Salvaged Wood: New Life for Your Floors

Salvaged wood flooring offers gorgeous patina and unmatched durability.


| July/August 2001



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This curly heart pine and cherry inset decorates a vertical heart pine floor.


Goodwin Heart Pine

Twenty-six years ago George Goodwin didn’t know much about salvaging old-growth lumber. But he’d seen logs pulled up from the rivers of the South, and he knew they were unlike anything found in lumberyards or hardware stores.

George’s plan—to sell heart pine pulled from the rivers where it was lost more than 100 years ago in transport to mills—hit a nerve. “People would call us,” his wife, Carol, recalls, “and they were just ecstatic that they had found a source for material of this quality that was last available to their grandparents.”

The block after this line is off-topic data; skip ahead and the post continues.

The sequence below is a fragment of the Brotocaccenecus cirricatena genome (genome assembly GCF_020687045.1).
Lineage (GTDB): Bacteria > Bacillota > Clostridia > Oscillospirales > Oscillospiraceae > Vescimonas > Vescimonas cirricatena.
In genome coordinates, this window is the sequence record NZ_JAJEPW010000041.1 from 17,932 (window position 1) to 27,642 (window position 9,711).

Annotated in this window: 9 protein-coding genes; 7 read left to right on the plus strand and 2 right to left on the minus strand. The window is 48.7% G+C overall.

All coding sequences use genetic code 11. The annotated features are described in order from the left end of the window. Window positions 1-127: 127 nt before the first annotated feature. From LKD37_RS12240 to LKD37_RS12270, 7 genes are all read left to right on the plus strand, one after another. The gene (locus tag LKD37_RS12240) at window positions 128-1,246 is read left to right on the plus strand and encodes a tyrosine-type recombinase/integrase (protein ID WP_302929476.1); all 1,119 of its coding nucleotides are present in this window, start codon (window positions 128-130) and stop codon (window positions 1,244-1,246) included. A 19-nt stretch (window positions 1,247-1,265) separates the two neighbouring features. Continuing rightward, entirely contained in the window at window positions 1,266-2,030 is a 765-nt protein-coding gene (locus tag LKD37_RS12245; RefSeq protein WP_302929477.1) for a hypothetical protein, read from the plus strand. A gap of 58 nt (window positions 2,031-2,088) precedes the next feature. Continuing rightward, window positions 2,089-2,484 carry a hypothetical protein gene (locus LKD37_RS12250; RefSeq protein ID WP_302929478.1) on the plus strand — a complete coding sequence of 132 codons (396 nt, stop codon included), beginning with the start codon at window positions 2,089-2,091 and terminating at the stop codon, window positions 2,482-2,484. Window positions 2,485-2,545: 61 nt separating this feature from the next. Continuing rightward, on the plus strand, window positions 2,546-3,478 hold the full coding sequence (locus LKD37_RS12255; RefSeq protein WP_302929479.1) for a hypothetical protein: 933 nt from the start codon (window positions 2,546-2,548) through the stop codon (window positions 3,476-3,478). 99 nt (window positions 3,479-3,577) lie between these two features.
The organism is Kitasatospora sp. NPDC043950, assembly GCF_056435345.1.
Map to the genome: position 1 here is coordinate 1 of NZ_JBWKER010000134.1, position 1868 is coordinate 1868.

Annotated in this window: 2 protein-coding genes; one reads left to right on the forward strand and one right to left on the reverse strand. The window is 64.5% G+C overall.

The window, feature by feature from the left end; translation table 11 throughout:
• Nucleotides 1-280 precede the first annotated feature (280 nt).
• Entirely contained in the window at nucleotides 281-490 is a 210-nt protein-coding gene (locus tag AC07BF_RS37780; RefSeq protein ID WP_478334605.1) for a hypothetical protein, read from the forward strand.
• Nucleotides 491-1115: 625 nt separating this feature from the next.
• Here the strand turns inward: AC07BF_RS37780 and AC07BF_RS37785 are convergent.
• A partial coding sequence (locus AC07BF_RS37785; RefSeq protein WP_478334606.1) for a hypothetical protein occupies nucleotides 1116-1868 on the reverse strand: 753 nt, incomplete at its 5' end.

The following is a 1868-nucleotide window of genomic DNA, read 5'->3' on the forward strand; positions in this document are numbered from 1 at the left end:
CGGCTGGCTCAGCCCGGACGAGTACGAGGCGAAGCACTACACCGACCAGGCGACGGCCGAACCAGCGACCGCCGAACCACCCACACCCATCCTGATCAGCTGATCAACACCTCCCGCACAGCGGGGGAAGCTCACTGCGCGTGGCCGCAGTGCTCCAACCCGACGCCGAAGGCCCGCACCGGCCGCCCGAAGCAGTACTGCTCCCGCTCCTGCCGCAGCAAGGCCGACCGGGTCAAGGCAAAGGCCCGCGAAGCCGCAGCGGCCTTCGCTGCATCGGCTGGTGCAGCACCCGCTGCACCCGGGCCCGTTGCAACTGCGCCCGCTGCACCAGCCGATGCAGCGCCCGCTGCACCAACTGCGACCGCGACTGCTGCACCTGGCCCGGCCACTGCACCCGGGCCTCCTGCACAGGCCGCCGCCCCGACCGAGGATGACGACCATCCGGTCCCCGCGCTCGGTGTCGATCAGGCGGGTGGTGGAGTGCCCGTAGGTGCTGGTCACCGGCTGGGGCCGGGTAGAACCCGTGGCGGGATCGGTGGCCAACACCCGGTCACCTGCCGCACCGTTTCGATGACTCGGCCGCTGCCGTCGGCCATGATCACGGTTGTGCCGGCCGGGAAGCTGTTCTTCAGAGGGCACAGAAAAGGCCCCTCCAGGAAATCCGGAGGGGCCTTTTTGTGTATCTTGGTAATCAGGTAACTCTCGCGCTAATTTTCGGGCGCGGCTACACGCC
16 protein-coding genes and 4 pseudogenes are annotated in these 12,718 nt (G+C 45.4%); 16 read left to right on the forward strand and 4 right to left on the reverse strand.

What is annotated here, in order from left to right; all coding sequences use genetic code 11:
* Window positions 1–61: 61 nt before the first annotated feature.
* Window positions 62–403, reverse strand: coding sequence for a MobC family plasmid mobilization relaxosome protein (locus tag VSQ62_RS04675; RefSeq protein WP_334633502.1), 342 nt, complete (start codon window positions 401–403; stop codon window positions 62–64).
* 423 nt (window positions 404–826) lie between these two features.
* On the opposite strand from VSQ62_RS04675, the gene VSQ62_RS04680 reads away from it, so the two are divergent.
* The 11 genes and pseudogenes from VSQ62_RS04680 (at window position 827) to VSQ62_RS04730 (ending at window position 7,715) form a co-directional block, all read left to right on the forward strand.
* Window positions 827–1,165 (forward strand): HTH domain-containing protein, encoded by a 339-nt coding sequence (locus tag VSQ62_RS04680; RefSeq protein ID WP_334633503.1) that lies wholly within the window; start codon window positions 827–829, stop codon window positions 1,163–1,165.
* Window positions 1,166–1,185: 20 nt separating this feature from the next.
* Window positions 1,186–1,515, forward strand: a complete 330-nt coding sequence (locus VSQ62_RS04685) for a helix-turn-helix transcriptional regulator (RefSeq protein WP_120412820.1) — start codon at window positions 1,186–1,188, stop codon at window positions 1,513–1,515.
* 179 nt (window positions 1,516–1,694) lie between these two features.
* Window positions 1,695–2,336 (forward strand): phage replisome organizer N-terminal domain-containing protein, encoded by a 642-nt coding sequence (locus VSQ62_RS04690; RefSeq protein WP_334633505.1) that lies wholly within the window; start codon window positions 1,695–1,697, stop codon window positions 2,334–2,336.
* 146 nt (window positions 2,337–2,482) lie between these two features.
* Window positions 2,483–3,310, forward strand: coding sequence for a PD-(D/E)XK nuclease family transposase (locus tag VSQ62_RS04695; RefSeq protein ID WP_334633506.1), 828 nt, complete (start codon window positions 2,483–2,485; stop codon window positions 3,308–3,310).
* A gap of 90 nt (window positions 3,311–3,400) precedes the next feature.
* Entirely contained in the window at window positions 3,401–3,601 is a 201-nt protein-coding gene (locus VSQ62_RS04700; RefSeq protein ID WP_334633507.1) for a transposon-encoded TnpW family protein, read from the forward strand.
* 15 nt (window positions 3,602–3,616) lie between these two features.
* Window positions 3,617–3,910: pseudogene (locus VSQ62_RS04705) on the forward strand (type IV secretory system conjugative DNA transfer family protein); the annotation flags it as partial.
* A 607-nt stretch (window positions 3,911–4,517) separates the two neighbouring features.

The Goodwin Heart Pine Company started back in 1976. Today, demand for old-growth wood has never been greater.

Other firms such as Mountain Lum­ber in Virginia, Conklins in Pennsylvania, and The Joinery in North Carolina salvage wood from old barns and abandoned warehouses. Their customers use the reclaimed lumber for everything from window casings to front doors. A few have been known to construct entire houses from vintage wood, but most people use it for floors that some say will last another lifetime at least, while lending a measure of beauty nearly impossible to recreate.

Old growth

“It’s the wood that built America,” George likes to say.





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